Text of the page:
You say “porchetta,” I say “porcetto,” let's call the whole thing off. Actually, let's not. In the delectable and sometimes delicate matter of roasted pork, let's keep the whole thing on, even with the tricky issue of pronunciation. The first term, or so we've always heard, is pronounced “pork-etta,” and the latter, as they tell us at Sotto (where they claim to be sticklers about pronunciation) is pronounced “porch-etto.” If only our editors would approve a two-week “research trip” through Umbria and Sardinia so we can clarify this issue once and for all (hint, hint).

Sotto: Interior

Porchetta, originating from somewhere in the northern middle of Italy, is the whole boned carcass of a fully grown pig. It's seasoned with salt and any combination of herbs (depending on where it's heading) including fennel, rosemary, and black pepper and sometimes stuffed with the animal's innards. After being deboned, the pig, with only its skull intact, is tied around a massive spit and roasted horizontally for hours in an oven.

Sardinian porcetto, in contrast, is traditionally made from suckling pigs weighing as little as 6 or 7 kilos. They're split down the middle from chin to pelvis, seasoned with salt and possibly myrtle, run through with swords and roasted upright around a fire in what looks like some sort of orgiastic pagan ritual. What they share, when done right, is a delicious balance of soft, tender meat and sharp, crackling skin.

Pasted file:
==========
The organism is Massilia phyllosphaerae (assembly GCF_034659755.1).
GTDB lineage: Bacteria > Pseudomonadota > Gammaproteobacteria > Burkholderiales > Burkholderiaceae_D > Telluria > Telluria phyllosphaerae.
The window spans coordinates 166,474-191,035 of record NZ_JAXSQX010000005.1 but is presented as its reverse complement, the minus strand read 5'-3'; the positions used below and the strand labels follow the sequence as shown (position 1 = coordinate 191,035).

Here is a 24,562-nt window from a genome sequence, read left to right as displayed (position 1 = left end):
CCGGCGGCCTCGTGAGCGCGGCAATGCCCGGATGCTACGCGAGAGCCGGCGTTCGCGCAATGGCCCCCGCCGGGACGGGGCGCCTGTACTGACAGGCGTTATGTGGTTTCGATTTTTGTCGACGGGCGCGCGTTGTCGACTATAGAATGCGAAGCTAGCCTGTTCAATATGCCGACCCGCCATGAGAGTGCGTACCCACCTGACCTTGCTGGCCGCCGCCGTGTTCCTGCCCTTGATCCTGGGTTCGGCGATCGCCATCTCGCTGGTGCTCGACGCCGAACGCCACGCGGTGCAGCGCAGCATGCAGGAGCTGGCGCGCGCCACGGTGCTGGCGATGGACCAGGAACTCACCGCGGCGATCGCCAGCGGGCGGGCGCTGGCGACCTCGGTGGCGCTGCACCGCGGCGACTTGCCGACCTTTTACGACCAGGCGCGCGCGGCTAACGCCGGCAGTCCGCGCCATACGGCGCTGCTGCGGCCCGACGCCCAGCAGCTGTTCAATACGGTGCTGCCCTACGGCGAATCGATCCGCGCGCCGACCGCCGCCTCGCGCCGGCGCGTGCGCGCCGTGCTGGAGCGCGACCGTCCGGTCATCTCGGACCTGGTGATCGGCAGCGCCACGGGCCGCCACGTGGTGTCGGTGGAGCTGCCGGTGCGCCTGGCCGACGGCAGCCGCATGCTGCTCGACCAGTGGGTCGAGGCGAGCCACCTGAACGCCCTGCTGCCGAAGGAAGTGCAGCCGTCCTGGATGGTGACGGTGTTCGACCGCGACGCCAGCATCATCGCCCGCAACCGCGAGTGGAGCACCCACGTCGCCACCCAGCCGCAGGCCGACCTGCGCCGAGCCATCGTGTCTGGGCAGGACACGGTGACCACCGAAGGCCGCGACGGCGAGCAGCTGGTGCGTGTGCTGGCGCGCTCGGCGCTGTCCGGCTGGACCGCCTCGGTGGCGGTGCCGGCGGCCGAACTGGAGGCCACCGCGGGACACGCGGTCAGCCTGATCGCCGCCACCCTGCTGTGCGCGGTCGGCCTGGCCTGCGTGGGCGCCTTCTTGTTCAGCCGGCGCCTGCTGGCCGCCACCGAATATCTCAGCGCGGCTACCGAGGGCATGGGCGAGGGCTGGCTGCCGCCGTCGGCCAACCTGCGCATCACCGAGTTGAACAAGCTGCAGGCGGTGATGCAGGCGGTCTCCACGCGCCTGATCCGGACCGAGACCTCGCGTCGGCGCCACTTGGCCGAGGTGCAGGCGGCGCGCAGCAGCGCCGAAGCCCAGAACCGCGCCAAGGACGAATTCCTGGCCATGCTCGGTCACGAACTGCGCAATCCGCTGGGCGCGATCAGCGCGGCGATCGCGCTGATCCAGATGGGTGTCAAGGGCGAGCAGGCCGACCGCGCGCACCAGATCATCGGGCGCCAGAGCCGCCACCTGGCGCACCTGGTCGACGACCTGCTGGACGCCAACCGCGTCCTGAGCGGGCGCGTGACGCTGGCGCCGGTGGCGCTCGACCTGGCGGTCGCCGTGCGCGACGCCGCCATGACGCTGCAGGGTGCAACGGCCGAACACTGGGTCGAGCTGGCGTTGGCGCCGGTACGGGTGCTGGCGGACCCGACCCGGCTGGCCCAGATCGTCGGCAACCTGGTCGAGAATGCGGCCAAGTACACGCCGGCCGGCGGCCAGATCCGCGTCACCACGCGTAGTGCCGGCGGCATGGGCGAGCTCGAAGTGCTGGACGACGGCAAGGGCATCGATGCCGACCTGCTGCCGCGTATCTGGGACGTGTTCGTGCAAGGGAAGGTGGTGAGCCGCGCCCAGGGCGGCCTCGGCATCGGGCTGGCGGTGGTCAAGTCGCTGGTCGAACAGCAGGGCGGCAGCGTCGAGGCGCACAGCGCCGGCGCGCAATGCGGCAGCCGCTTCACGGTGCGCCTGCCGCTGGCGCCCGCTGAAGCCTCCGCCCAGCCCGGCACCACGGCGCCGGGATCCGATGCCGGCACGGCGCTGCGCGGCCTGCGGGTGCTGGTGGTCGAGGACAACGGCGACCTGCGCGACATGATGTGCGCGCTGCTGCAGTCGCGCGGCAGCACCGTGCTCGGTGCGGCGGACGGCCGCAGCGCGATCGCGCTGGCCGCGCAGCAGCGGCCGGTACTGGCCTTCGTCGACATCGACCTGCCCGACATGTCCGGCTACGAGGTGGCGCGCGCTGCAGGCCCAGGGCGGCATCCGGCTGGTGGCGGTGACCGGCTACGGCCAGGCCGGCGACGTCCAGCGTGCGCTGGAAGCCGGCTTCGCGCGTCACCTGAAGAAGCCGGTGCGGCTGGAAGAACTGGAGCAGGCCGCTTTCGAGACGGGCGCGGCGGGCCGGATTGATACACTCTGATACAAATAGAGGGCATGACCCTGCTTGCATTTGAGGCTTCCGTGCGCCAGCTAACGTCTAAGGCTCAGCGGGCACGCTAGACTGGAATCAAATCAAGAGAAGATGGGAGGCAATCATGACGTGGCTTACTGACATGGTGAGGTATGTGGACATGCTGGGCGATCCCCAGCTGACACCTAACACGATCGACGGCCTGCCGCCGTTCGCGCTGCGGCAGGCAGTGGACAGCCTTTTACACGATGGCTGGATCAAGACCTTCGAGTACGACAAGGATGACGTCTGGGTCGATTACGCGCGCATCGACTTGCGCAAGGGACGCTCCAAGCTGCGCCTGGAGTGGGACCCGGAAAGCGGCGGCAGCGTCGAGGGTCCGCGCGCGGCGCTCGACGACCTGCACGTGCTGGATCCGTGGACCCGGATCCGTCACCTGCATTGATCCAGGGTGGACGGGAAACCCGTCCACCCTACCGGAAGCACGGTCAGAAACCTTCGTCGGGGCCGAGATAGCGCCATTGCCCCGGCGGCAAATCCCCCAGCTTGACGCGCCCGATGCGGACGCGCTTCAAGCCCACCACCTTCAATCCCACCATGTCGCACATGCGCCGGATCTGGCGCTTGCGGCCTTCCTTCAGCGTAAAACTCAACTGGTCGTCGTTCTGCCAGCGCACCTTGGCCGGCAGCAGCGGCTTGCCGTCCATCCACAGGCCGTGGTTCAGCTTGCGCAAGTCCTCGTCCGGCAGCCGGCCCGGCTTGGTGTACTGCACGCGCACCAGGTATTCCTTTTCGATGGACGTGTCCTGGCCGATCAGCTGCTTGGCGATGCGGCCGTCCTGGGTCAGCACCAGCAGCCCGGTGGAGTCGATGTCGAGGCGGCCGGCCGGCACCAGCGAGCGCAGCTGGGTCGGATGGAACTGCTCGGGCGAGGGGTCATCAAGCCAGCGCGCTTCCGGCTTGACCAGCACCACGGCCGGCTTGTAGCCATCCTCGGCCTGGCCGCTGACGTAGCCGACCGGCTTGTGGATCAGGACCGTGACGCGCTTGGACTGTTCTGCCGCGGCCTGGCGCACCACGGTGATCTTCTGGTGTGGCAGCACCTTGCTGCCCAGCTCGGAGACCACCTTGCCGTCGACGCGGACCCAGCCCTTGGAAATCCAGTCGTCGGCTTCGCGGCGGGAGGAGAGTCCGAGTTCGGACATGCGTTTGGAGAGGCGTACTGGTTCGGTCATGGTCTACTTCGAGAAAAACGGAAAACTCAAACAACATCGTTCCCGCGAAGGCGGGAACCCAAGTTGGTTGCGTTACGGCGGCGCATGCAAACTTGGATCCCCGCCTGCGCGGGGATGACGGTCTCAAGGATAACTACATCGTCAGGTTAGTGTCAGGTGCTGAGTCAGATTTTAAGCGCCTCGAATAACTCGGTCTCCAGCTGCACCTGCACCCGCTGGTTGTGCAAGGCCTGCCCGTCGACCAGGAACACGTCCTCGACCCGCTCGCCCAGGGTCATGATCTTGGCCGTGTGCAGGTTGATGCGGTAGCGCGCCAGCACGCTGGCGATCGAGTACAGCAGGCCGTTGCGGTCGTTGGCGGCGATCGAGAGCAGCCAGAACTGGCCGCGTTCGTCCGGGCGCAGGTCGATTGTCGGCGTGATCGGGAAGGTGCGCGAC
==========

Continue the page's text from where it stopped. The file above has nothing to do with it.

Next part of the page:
This sexy sandwich, which combines the heartiness of an American BLT with the simple grandeur of rustic Italian fare, has been popping up all over the place, from the more restrained but mustard-heavy version at Fundamental LA to the crisp, tender, big-ass Mozza2Go version. At Sotto, they do a lunchtime porcetto sandwich that may be the most impressive among all of these.

It costs $16, no small price for a weekday lunch, but it's a glutton's dream. For those with more modest appetites, it's large enough to share. It comes on hearty, brown bread that's soft as a down pillow with a crisp, lightly burnt crust. Rather than thick hunks of meat like you'll find on the aforementioned porchetta sandwiches, the porcetto at Sotto is more thinly sliced (though still thick by cold cut standards) with a hint of crispness around the edge. Dressed with a few greens and served with a small helping of vinegary giardiniera, it's warm, incredibly satisfying and if any sandwich is worth $16' it's this one.

Porcetto cooking; Credit: Flickr/Sotto

Porcetto cooking; Credit: Flickr/Sotto


Elina Shatkin is a staff writer at LA Weekly. Follow her at @elinashatkin or contact her at

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